The most common names for girls in 1300 were Mary, Ann, Elizabeth, Jane, and Margaret. In they 1880's they were Mary, Anna, Elizabeth, Margaret, and Emma. A few names like Alice or Sarah would pop in, but that list was quite stable as well.
In around 1800 in England, about a quarter of the boys were named John, and more than a fifth of the girls were named Mary. When one considers that having multiple progeny was more the norm then, it would seem that just about every family had a John and a Mary.
Interestingly, the names had changed somewhat in the 13th Century. Before the Conquest, things like Radulf and Drogo were more common, along with the Johns and Roberts. But after the Normans took over, the Saxon names fell out of favor socially and French names moved up.
In America, these male and female names continued strongly in Virginia. New England and the Mid-Atlantic states began using other names, usually Biblical, but the names above continued strong. Not until about 1800 do we start to see new female names pop onto the lists, and the male names do not start changing until a century later.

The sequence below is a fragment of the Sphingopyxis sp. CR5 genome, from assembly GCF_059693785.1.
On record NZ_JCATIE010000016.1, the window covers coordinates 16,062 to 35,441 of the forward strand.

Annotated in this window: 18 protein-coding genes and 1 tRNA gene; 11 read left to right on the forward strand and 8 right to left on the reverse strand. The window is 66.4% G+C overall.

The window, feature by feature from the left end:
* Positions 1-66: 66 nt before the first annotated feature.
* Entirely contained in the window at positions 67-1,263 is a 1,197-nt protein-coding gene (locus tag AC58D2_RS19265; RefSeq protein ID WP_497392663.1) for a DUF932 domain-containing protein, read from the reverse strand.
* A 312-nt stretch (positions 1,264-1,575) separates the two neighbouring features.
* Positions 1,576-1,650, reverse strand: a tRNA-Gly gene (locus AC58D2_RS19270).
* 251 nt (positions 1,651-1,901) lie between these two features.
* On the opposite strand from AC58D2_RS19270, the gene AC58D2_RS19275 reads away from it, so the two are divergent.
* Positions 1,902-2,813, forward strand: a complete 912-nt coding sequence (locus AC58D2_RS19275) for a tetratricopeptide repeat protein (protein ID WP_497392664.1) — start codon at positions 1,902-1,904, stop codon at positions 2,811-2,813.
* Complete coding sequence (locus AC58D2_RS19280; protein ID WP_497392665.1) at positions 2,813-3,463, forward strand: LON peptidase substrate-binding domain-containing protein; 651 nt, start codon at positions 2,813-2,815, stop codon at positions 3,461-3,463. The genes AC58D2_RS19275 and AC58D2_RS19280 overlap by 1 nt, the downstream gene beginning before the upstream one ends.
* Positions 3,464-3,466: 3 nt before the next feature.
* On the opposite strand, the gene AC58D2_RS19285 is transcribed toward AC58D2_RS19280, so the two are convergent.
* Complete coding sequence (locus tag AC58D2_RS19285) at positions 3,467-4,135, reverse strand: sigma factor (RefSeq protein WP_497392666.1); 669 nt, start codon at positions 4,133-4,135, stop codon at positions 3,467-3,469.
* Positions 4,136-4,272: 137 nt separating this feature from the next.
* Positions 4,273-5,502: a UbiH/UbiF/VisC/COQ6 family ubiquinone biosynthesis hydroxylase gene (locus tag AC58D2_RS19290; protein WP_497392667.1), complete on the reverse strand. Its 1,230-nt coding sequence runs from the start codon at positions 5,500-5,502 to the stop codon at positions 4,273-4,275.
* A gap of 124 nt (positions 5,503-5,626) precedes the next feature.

Female names have turned over more rapidly since then, as we discussed in this post from a year ago. An excerpt:
Names given to boys have been more stable over time. Michael became the most popular name for boys over fifty years ago, and has been #1 most years since. David supplanted it for a few years in the 1960's and Jacob has pushed it into 2nd in the 21st C, but that's a very long run. In that time, Mary, Lisa, and Jennifer have each enjoyed runs of about 10-15 years atop the list. None of these have even been in the top 10 since 1992, when Jessica rose to the top, quickly replaced by Emily.
Wikipedia covers the most common names for 1880 - present, which is fun thing to browse through.
It is also interesting to ponder Pathological Names, which I also wrote about months ago. John Derbyshire over at National Review Online has also weighed in on the subject.
This all comes up because the new grandchild will be either Benjamin or Emily, so I am thinking about onomastics again.